As part of our Brexit blog series this week, we are taking a look at some of the main developments over the course of the last month. With just 66 days to go until the end of the transition period, information about the future relationship between the UK and EU is critical.
Understanding the importance of the Joint Committee
The Joint Committee is responsible for making sure that there are no misunderstandings between the UK and the EU that may prevent the full implementation of the Withdrawal Agreement.
The Joint Committee is also is responsible for resolving any disputes that may arise whether that’s linked to interpretation of the agreement or application.
Given the current political tone to negotiations, and the Joint Committee’s role with regards to the Northern Ireland Protocol, the outcome of these discussions is vital to understanding the way forward from 1 January 2021.
Joint Committee fourth meeting and statement
On 19 October 2020, the Joint Committee met for the fourth time. A key outcome from the meeting was the stated intention to commit what little time remains, before the end of transition, to bridge existing implementation gaps, essentially ramping up efforts to ensure resolution for outstanding issues, especially on Northern Ireland.
In respect of Northern Ireland, the EU Commission has agreed to give the UK access to the necessary IT systems, databases and networks needed to fulfil its obligations under the Protocol. We await further details on what exact systems and databases these are. However, the EU did raise concerns on the lack of progress that has been made defining the criteria for goods to be considered ‘not at risk’ of moving into the Union.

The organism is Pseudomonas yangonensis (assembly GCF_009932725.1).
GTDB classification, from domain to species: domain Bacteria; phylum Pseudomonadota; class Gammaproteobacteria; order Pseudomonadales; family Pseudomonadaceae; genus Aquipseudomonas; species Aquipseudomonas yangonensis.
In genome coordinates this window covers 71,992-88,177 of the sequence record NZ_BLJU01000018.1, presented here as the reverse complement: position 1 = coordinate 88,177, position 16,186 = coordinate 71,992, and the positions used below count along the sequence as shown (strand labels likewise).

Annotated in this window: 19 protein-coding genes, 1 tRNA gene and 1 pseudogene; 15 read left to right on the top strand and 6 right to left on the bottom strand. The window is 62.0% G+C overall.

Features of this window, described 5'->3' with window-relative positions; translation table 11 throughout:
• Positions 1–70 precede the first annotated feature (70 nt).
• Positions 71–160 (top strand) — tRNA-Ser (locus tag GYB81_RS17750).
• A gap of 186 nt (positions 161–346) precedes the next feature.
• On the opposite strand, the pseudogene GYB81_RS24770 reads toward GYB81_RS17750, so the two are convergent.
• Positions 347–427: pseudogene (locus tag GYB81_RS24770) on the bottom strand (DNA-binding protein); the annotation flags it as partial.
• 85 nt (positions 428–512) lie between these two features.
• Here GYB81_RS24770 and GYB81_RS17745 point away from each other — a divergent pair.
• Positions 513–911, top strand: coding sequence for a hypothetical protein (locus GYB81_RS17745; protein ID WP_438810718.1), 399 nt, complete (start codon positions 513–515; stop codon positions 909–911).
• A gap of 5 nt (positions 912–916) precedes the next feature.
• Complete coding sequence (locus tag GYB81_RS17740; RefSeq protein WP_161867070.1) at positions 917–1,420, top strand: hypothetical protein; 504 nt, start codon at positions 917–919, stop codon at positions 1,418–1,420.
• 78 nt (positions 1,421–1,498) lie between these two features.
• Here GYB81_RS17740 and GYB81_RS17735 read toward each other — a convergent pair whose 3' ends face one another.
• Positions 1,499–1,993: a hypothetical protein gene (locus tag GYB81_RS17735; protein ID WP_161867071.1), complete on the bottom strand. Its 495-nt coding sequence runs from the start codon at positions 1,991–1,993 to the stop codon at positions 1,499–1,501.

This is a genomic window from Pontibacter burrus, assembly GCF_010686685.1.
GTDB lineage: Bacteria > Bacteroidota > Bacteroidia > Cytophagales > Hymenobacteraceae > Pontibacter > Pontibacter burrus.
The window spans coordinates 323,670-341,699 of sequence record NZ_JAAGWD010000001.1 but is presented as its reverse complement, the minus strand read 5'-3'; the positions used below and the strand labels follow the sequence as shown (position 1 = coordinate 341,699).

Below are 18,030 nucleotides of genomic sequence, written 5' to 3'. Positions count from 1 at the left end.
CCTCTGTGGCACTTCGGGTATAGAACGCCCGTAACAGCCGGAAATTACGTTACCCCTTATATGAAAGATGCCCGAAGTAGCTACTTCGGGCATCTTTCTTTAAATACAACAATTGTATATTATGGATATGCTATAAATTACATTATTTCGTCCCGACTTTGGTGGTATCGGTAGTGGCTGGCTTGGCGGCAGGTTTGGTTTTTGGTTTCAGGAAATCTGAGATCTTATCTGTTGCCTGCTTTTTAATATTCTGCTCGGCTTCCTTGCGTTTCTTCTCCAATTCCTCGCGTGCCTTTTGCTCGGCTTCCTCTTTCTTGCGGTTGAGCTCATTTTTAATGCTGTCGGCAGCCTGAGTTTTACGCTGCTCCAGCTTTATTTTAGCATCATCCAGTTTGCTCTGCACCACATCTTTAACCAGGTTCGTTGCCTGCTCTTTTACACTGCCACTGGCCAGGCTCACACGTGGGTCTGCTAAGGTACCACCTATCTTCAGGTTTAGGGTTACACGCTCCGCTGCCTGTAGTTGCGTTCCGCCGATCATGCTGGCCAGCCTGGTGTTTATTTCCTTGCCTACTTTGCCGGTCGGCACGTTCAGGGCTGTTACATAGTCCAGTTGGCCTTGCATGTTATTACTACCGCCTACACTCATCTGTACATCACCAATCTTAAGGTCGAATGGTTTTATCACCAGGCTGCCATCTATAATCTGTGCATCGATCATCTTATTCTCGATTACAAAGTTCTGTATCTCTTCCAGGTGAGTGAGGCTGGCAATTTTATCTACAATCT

Other issues and progress to be made
Both sides acknowledged there was progress made on citizen’s rights and the joint Decision on the list of arbitrators for the dispute settlement mechanism, which means it can be established before year end. However, the EU reiterated the need for the UK to accelerate work on the practical implementation of the agreement, especially on borders and VAT.
Both sides demonstrated political will to move at pace, and the next meeting of the Joint Committee will take place in mid-November.
Elsewhere in Brexit, the Internal Market Bill began its second reading in the House of Lords last week. This particular bill is still contentious given it could re-write parts of the withdrawal agreement and the UK devolved administrations also see it as a potential loss of their current powers.
The bill is still seeing amendments made by the House of Lords and talks continue over the coming days. The controversial elements could be resolved at this point either via amendments or through an accord with the EU.
What businesses can do
As always businesses can continue to prepare for the changes to trading with the EU, the ADS Brexit Hub contains useful links to the guidance for these issues and we will keep the hub updated as talks progress.